IN THE STEPPE OF CENTRAL ASIA
by Paul Hinson,
Webified by John Switzer
One often overlooked area of study relating to the empire building period of the late nineteenth century is that of the Russian conquest of Central Asia. The absorption of "Turkestan" into the Russian Empire commenced in the 1830's and concluded in the 1890's with the seizure of part of the Pamir Mountains above the Afghan Panhandle. The campaigns in ways resembled British and French operations in North Africa and Asia and also the U.S. Army's operations against the Plains and Desert Indians of the American West.
Early Russian campaigns were conducted across the barren Ust-Urt Plateau and along the Syr Darya. Later operations were waged across the near desert-like climates and conditions of the Kyzyl Kum and the Kara Kum. Indeed much of the fighting between Russia and Kokand, Khiva, and Bokhara was for control of the oases complexes in these near-deserts. The expeditions against the Turcomen and the Afghans were conducted from the ports of Chikislar and Krasnovodsk on the Caspian Sea. Again much of the fighting against the Turcomen was for control of oases.
The campaigns in Central Asia, much like the African and Asian campaigns of France and Britain, made, and in a few cases, broke the reputations of several top Russian officers. Among the more famous, or infamous, of these officers were Mikhail Chernyayev, Konstantin Kaufman, and Mikhail Skobelev. Of the three, Chernyayev enjoyed the best reputation among friend and foe. Called "Shemail", or the "Lion Viceroy" by the Uzbeks, he was considered gallant, chivalrous, and was generally admired by both sides.
His successor was Kaufman. Although an able administrator, Kaufman was also highly ambitious, cold, calculating, and ruthless. His name is still cursed in Uzbekistan and parts of Turkmen SSR. Skobelev was the flamboyant one of the three. Known popularly among the Russian soldiery as The White General, Skobelev always:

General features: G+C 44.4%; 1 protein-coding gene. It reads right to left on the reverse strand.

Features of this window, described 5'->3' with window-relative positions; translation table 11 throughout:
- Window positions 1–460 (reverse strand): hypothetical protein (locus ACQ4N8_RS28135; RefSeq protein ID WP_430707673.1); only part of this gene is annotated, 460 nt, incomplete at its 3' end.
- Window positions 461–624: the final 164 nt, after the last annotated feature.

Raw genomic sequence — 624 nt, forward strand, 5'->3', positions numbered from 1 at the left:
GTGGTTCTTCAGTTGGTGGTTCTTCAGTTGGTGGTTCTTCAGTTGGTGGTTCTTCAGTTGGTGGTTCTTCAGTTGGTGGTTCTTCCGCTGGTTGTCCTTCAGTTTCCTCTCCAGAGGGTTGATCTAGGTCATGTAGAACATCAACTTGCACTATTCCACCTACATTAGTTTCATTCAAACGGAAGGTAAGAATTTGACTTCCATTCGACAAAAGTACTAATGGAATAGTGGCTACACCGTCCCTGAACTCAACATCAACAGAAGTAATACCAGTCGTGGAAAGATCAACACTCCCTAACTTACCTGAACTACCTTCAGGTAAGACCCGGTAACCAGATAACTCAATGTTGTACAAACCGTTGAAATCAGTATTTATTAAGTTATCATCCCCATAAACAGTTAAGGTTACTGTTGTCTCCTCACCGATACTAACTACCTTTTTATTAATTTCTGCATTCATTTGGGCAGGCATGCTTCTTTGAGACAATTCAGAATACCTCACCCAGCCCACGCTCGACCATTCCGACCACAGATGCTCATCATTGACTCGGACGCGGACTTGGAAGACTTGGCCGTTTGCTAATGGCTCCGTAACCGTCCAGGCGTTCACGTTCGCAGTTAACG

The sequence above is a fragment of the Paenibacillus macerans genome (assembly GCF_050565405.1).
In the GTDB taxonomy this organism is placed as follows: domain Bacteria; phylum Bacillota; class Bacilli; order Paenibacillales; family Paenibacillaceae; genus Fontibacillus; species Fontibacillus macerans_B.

Struck by the "gleam" in his eyes, the Tekke Turcomen knew Skobelev as "Goz Kanle", or "Bloody Eyes".
Basically the Russian philosophy of warfare in Central Asia was best spelled out by Skobelev:
Both Kaufman and Skobelev at times employed the "Phil Sheridan Philosophy of Native Relations" (i.e. "The only good Indian is a dead Indian'). Skobelev would justify the slaughter of the defenders of Geok-Tepe as necessary to keep the rest of the Turcomen peaceful. It worked.
Opposing the Russian advance were the peoples of the Emirate of Bokhara, the Khanates of Kokand and Khiva, and the nomadic Turcomen. Except for the Turcomen, who were primarily nomadic herdsmen, stockbreeders, and raiders, and the Kirghiz, who were seasonal nomads around and below the Tien-Shan Mountains, most of the people of "Turkestan" were farmers or tradesmen. The villages and towns around the oases were populated by "Sarts," or "town-dwellers". These were mostly Uzbeks and Tadjiks.